Joyce Whitis

I went to town this morning. I had to do some shopping and run several errands.

When I left the house the lane down to the main road was bordered by dead trees, post oaks that looked ridiculous in their nakedness, bare limbs stretching in every direction. They seemed to have no clue about the beautiful Texas spring that is just around the corner. They just stood there beside the graveled road and watched me pass by. I felt a little depressed because they have watched me pass for more than 50 years and this morning they didnít seem impressed that I was still alive and had survived one more winter.

To say that I do not like cold weather is like saying that a salmon doesnít want to swim upstream; like saying a Polar Bear isnít wishing always for a chunk of floating ice; like saying a quarter horse doesnít want to run; like saying a high school senior doesnít want to hear Pomp and Circumstance. In other words, my most favorite in all the world temperature is 80 degrees. I become totally static in anything below 75 and at 60 am mostly inactive. So here comes the Texas spring followed by an ever so warm Texas summer that continues into November and sometimes, if Iím lucky, into December.

I spent several hours in town, shopping for supplies back at the ranch including 50-pound bags of dog food, cat food, and bird seed. While there, I also stopped by Littlejohnís to pick up a bunch of my favorite flowers because spring is on the way and that means sticking something in the ground for the Danes to dig up in efforts to find a cool spot. My Great Danes, Stonewall Jackson and Robert E. Lee really donít want me to have flowerbeds. They identify those damp stretches of store-bought potting soil as great places to dig in and stretch out come the warm summertime so I have learned to plant my favorite flowers in pots and hanging baskets instead. In return Jackson and Lee take care of armadillos, raccoons, opossums and any other outsiders who creep into my yard under cover of darkness.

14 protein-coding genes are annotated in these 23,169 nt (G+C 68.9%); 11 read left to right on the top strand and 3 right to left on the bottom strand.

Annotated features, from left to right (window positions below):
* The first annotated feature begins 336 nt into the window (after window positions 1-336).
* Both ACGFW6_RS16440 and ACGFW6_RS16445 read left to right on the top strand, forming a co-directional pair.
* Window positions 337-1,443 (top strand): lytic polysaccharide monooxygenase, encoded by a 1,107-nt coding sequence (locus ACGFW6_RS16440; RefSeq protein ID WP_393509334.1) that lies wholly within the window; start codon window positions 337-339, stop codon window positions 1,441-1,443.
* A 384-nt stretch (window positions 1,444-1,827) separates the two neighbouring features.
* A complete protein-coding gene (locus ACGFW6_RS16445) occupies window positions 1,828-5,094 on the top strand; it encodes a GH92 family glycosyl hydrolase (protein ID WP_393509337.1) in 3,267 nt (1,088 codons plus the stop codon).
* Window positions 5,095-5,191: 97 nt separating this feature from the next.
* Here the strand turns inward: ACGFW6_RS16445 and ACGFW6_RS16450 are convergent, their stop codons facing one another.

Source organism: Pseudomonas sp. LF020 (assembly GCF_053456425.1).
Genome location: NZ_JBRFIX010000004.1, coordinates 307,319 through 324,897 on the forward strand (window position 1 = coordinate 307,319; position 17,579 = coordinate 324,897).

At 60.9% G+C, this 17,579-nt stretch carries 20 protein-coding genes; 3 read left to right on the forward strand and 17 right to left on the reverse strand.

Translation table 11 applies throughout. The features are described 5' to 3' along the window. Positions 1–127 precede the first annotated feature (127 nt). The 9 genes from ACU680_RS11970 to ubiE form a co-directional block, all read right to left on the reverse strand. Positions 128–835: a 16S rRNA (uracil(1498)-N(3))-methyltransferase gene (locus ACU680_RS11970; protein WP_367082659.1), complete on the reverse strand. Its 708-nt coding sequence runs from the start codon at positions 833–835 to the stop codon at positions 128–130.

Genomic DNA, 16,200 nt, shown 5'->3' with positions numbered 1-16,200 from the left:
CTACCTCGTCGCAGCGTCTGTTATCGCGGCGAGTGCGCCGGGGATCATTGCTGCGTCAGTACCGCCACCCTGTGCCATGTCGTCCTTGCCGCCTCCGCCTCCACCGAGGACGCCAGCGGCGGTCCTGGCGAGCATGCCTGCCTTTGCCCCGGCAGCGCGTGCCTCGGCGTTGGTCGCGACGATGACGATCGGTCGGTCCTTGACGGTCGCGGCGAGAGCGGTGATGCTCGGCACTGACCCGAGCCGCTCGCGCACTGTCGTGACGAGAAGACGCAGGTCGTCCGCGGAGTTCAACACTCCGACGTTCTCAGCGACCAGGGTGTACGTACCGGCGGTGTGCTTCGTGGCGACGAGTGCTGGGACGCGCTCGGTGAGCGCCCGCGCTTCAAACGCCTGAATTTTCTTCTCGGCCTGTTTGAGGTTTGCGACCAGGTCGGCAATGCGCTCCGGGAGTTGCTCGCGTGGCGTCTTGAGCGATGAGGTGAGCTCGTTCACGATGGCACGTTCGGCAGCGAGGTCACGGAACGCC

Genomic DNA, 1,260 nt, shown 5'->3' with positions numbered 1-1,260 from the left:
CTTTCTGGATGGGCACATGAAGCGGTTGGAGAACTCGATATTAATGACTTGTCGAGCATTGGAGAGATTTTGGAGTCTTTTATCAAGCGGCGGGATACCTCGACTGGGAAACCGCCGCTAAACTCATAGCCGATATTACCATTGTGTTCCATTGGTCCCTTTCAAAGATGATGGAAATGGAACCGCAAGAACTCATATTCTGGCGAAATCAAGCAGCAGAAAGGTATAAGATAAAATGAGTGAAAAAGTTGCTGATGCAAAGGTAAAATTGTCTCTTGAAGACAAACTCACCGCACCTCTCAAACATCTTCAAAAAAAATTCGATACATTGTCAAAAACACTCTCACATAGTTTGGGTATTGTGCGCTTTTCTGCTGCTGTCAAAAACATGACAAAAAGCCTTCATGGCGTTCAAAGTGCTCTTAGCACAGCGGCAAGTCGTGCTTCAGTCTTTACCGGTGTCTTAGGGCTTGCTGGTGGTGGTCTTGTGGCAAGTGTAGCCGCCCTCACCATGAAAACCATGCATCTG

It is a good plan.

Stocked up on wonderful, beautiful, living, blooming plants, I headed back home in such a good mood that I didnít even think bad thoughts about that old brown van on the Pigeon Road in front of me going at least 32 miles an hour. I just turned KSTV on high and tried to sing along with the performers as I headed home. The day was one that the Lord had made. Perfect for just about anything you wanted to do including trailing some numbskull who was born in some other century and didnít know that the speed limit was 70.

The highway department is always working on whatever road that I take and today they had picked Pigeon Road. In fact, they have been working on the road for some time and judging from the gigantic machinery they are driving, the piles of white rock, the trailer house office, and the men in orange vests, will be working there permanently.

I just canít seem to remember to take highway 108 instead.

Today I made it through the hazards of men in orange vests waving poles with STOP and SLOW and rounding the Beyer Curve and turning onto 419, my heart leapt! The trees that were bare brown limbs when I left for town in the morning had magically sprouted green everywhere! They were beautiful. It was magical. The world was good.

Once more it will be a beautiful Texas spring all else is trivial.

God Bless Texas!